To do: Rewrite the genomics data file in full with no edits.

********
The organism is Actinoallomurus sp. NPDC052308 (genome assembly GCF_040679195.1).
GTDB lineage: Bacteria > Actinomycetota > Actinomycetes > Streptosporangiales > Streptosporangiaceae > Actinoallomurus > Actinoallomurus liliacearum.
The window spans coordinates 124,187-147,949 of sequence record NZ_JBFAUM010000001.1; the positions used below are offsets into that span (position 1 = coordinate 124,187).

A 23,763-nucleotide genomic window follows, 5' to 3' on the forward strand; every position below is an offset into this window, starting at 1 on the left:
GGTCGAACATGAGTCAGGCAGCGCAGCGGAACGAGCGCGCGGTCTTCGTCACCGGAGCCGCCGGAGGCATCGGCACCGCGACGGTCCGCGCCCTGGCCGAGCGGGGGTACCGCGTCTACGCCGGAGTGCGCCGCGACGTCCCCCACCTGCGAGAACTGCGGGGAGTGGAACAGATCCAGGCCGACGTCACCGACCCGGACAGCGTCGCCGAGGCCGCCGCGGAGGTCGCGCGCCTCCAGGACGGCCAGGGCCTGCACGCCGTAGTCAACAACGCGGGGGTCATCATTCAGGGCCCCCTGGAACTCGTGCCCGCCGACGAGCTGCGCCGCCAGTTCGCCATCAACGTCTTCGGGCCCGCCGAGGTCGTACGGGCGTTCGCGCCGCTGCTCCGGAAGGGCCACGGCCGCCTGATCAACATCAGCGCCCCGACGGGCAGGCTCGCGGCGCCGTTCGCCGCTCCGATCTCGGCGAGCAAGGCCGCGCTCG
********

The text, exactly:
The organism is Actinoallomurus sp. NPDC052308 (genome assembly GCF_040679195.1).
GTDB lineage: Bacteria > Actinomycetota > Actinomycetes > Streptosporangiales > Streptosporangiaceae > Actinoallomurus > Actinoallomurus liliacearum.
The window spans coordinates 124,187-147,949 of sequence record NZ_JBFAUM010000001.1; the positions used below are offsets into that span (position 1 = coordinate 124,187).

A 23,763-nucleotide genomic window follows, 5' to 3' on the forward strand; every position below is an offset into this window, starting at 1 on the left:
GGTCGAACATGAGTCAGGCAGCGCAGCGGAACGAGCGCGCGGTCTTCGTCACCGGAGCCGCCGGAGGCATCGGCACCGCGACGGTCCGCGCCCTGGCCGAGCGGGGGTACCGCGTCTACGCCGGAGTGCGCCGCGACGTCCCCCACCTGCGAGAACTGCGGGGAGTGGAACAGATCCAGGCCGACGTCACCGACCCGGACAGCGTCGCCGAGGCCGCCGCGGAGGTCGCGCGCCTCCAGGACGGCCAGGGCCTGCACGCCGTAGTCAACAACGCGGGGGTCATCATTCAGGGCCCCCTGGAACTCGTGCCCGCCGACGAGCTGCGCCGCCAGTTCGCCATCAACGTCTTCGGGCCCGCCGAGGTCGTACGGGCGTTCGCGCCGCTGCTCCGGAAGGGCCACGGCCGCCTGATCAACATCAGCGCCCCGACGGGCAGGCTCGCGGCGCCGTTCGCCGCTCCGATCTCGGCGAGCAAGGCCGCGCTCG